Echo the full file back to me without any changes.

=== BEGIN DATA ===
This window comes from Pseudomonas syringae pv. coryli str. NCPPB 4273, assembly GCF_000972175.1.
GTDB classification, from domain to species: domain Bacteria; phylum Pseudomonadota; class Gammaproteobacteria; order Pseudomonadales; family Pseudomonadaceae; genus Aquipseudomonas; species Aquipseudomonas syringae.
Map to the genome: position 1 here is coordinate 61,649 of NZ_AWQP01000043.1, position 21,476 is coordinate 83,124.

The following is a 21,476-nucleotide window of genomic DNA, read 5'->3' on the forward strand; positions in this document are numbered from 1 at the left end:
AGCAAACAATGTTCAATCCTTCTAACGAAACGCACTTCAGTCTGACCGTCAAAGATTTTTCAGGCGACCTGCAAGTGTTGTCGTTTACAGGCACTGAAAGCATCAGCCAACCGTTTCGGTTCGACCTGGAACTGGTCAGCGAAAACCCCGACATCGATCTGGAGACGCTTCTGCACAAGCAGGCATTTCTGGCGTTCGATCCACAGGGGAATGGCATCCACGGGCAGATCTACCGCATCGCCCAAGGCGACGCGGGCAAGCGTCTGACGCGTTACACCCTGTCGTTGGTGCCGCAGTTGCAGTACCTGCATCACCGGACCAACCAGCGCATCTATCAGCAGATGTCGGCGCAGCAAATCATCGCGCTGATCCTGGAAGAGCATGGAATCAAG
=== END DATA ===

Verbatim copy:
This window comes from Pseudomonas syringae pv. coryli str. NCPPB 4273, assembly GCF_000972175.1.
GTDB classification, from domain to species: domain Bacteria; phylum Pseudomonadota; class Gammaproteobacteria; order Pseudomonadales; family Pseudomonadaceae; genus Aquipseudomonas; species Aquipseudomonas syringae.
Map to the genome: position 1 here is coordinate 61,649 of NZ_AWQP01000043.1, position 21,476 is coordinate 83,124.

The following is a 21,476-nucleotide window of genomic DNA, read 5'->3' on the forward strand; positions in this document are numbered from 1 at the left end:
AGCAAACAATGTTCAATCCTTCTAACGAAACGCACTTCAGTCTGACCGTCAAAGATTTTTCAGGCGACCTGCAAGTGTTGTCGTTTACAGGCACTGAAAGCATCAGCCAACCGTTTCGGTTCGACCTGGAACTGGTCAGCGAAAACCCCGACATCGATCTGGAGACGCTTCTGCACAAGCAGGCATTTCTGGCGTTCGATCCACAGGGGAATGGCATCCACGGGCAGATCTACCGCATCGCCCAAGGCGACGCGGGCAAGCGTCTGACGCGTTACACCCTGTCGTTGGTGCCGCAGTTGCAGTACCTGCATCACCGGACCAACCAGCGCATCTATCAGCAGATGTCGGCGCAGCAAATCATCGCGCTGATCCTGGAAGAGCATGGAATCAAG